His name means: "Of the Ground"
His work: Until his sin, Adam was naked and was the happy caretaker of the Garden of Eden. After succumbing to temptation, he tailored his own clothes and became a farmer.
His character: The first man, Adam, was initially God's perfect human creation. Adam was in harmony with nature and with his wife, who was formed from one of his ribs.
His sorrow: More tragic than any story in the Bible, Adam disobeyed God, was expelled from the Garden of Eden and spent the rest of his life in hard labor.
His triumph: Adam was the firstborn of all creation.
Key Scriptures: Genesis 2-3
A Look at the Man
Try to imagine what it must have been like to wake up for the first time as a grown man—to rub the sleep from your eyes and not know anything about anything. This is exactly what happened to Adam. Everything was unfamiliar and new. His mind must have spun with possible scenarios of who he was and who put him in the garden.
The first few days of Adam's life were an indescribable sequence of extrasensory experiences, like checking into one of those opulent European hotels, all expenses paid—only much better and much more extravagant. Everywhere he turned he saw lavish beauty. And because no other man was in sight, Adam rightly assumed that all of this belonged to him.
And if that wasn't enough, Adam's great longing—for the perfect human companionship—was completely satisfied with the creation of a woman, her face lovely and radiant, her companionship pleasing, her affection for him alone.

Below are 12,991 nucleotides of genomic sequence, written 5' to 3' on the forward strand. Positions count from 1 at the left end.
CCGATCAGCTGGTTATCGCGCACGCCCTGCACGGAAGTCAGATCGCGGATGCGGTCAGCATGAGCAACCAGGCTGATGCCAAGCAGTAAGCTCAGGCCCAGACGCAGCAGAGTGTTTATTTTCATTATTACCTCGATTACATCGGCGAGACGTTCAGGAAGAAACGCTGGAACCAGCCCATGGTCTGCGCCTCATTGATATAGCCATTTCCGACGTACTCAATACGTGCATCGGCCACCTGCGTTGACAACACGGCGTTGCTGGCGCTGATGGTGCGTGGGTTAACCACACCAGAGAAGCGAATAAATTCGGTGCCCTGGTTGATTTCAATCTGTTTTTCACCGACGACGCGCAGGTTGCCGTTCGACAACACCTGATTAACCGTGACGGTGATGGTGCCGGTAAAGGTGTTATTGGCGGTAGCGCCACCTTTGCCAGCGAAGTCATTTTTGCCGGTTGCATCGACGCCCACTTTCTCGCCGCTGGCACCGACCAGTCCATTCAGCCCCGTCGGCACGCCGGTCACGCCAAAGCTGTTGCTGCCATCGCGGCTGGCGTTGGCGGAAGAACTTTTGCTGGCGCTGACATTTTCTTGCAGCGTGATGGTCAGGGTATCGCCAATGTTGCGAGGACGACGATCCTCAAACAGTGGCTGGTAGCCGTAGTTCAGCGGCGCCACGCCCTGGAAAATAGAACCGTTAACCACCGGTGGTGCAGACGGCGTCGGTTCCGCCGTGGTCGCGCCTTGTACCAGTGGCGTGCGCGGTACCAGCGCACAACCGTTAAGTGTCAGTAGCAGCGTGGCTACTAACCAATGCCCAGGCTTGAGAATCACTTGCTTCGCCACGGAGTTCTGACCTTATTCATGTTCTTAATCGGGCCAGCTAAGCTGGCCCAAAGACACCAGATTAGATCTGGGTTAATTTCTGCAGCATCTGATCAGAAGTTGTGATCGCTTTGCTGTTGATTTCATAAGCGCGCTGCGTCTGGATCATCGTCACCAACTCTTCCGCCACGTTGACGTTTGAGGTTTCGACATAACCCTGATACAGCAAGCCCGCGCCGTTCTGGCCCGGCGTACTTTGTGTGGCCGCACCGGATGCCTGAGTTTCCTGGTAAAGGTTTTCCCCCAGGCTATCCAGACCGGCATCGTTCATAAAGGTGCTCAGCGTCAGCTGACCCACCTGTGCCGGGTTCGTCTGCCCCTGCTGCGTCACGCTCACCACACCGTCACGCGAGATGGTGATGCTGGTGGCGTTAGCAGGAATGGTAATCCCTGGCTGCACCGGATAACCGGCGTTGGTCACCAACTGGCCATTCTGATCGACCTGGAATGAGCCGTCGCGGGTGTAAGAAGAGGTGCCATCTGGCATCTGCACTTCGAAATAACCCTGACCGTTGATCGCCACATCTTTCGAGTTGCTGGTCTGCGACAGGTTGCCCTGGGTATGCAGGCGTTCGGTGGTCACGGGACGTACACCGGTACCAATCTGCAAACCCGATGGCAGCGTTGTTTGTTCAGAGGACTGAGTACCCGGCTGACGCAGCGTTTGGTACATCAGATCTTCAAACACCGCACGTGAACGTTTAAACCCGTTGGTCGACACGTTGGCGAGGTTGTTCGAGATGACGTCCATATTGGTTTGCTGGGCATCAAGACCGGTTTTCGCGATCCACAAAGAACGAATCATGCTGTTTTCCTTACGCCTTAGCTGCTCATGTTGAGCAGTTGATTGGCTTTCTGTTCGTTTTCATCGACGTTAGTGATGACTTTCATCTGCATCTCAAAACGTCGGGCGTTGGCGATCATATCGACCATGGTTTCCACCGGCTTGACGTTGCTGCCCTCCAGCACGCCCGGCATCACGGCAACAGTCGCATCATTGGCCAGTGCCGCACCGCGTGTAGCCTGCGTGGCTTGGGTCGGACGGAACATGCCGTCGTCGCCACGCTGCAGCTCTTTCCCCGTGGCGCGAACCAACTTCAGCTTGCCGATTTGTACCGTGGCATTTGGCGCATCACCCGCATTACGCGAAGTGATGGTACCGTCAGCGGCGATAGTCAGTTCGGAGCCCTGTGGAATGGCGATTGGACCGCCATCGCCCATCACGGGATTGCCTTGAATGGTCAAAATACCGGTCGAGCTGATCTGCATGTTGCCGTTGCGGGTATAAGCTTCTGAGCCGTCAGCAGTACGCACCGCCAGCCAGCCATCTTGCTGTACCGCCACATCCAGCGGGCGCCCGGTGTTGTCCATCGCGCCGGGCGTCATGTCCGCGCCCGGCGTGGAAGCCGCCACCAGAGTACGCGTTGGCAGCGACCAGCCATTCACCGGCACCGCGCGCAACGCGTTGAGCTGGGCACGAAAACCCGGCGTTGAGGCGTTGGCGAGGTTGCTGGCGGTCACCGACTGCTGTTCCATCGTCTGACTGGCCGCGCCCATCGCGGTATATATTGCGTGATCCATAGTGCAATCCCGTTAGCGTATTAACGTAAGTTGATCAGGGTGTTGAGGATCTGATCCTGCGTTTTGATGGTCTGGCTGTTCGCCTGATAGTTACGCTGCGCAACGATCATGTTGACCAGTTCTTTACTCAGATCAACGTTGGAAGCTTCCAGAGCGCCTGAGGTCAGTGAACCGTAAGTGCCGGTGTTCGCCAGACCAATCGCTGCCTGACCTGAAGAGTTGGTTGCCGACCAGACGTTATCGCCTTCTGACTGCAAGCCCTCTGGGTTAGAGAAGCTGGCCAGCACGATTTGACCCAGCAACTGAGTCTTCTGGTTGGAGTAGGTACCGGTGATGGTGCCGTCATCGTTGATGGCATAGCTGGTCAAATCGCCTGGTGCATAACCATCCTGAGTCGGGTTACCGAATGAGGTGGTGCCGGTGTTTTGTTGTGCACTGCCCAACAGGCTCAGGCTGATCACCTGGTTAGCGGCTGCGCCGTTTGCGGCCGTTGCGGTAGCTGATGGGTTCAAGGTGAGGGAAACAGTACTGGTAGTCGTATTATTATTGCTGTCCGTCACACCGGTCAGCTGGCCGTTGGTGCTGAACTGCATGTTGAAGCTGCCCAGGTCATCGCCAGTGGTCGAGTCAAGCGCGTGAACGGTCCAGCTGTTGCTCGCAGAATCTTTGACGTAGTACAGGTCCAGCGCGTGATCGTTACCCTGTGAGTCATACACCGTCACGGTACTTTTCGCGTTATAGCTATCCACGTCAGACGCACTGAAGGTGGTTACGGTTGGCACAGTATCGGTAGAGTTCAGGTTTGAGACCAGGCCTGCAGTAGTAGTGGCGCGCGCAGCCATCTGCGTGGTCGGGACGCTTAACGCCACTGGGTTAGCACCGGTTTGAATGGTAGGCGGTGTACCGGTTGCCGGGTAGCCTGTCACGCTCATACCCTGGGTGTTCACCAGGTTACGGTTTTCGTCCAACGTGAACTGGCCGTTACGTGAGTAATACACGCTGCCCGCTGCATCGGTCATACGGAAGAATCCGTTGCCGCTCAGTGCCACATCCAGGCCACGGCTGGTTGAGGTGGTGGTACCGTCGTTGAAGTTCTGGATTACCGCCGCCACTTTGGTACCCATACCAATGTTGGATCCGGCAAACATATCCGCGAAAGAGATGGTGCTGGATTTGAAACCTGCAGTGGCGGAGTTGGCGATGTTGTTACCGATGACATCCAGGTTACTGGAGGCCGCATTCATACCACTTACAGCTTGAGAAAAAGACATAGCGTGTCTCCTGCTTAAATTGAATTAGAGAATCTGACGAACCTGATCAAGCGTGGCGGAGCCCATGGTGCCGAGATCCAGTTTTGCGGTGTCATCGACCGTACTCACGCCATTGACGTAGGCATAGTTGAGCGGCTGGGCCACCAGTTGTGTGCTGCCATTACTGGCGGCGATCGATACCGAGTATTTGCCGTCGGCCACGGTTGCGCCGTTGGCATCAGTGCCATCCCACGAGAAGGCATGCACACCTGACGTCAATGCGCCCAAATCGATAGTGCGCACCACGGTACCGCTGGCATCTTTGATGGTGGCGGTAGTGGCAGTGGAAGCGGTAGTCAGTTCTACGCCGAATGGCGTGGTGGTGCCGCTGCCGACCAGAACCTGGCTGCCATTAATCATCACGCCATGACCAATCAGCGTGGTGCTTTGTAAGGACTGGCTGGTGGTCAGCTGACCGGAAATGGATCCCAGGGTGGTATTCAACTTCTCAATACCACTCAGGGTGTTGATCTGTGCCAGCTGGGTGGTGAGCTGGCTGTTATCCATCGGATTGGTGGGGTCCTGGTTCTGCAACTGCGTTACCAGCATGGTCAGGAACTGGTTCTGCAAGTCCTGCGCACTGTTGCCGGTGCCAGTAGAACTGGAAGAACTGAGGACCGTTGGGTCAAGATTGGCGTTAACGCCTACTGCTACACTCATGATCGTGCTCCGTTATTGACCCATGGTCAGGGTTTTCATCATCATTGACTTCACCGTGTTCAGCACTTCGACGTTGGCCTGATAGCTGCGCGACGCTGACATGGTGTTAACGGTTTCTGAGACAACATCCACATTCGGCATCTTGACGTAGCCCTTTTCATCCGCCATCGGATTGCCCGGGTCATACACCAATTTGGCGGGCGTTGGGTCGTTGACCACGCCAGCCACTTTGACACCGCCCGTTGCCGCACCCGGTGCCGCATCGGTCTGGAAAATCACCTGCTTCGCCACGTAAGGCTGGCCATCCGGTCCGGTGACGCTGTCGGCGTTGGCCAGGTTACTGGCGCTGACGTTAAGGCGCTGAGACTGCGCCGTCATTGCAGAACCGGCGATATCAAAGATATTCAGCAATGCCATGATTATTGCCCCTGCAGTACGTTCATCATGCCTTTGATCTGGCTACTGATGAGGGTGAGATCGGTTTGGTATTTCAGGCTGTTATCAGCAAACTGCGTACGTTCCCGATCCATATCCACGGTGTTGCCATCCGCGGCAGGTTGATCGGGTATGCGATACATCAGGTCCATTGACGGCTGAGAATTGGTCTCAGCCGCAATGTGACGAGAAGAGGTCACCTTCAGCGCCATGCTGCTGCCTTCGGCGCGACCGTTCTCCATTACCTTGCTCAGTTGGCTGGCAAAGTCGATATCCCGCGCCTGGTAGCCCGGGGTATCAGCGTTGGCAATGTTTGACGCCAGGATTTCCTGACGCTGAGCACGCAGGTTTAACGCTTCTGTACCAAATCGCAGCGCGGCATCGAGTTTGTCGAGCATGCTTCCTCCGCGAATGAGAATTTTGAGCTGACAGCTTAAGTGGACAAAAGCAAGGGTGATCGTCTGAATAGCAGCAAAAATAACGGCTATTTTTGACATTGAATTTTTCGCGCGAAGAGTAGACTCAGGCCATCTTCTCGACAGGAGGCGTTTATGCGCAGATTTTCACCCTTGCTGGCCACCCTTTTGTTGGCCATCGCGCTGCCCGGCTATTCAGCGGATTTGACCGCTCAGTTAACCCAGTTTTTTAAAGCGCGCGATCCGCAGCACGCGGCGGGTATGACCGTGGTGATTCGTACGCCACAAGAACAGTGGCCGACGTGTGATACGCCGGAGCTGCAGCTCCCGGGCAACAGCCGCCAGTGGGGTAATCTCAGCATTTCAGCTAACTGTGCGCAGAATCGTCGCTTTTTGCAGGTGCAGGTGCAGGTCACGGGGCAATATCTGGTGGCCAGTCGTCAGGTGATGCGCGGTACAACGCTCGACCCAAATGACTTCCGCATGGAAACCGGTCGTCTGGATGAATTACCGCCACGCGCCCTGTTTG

Every day the Life section of USA Today tells of the rich and famous, the accomplished and gifted, the successful and powerful—the beautiful people. But if ever there were such a person, Adam was surely the man who had everything. How could he possibly want for more?
But, incredibly, he did want more. He refused to be satisfied with what God had provided for his pleasure. His heart was piqued with a hint of discontent. He wanted to go his own way, to do what he wanted to do, to be his own man.
And so the only thing God had told him to avoid became the very thing he submitted to. Willing to sacrifice his abundance on the altar of this temptation, Adam, the man who had absolutely everything, lost absolutely everything. All of this ruin over a silly bite of fruit he was told to avoid. What a foolish wager. What a waste of paradise.
The man who has it all risks it all on something shameful and inconsequential. But doesn't this sound strangely familiar? Of course it does. Every once in a while the beautiful people in the Life section find their way to the News section—indicted for shoplifting, embezzlement, fraud, assault, and even murder. And so, by their own accord, they exchange their riches for the poverty of embarrassment and exile—a page right out of Genesis 3.
But before we jump to judgment against Adam and these fallen contemporary heroes, we have our own hearts to deal with, don't we? Our longing for more when we have enough. Our sin of discontent in the midst of plenty.
Reflect On: Genesis 2:8-25
Praise God: For creating you in his own image.
Offer Thanks: For the work God has given you, whether it’s easy or hard—or, more likely, a mixture of both.
Confess: Any discontent, disobedience, or mistrust that prevents you from enjoying the good things God intends for your life.
Ask God: To help you understand the link between obedience and blessing.
Today's reading is a brief excerpt from Men of the Bible: A One-Year Devotional Study of Men in Scripture by Ann Spangler and Robert Wolgemuth (Zondervan). © 2010 by Ann Spangler. Used with permission. All rights reserved. Enjoy the complete book by purchasing your own copy at the Bible Gateway Store. The book's title must be included when sharing the above content on social media.
Try to imagine what it must have been like to wake up for the first time as a grown man—to rub the sleep from your eyes and not know anything about anything.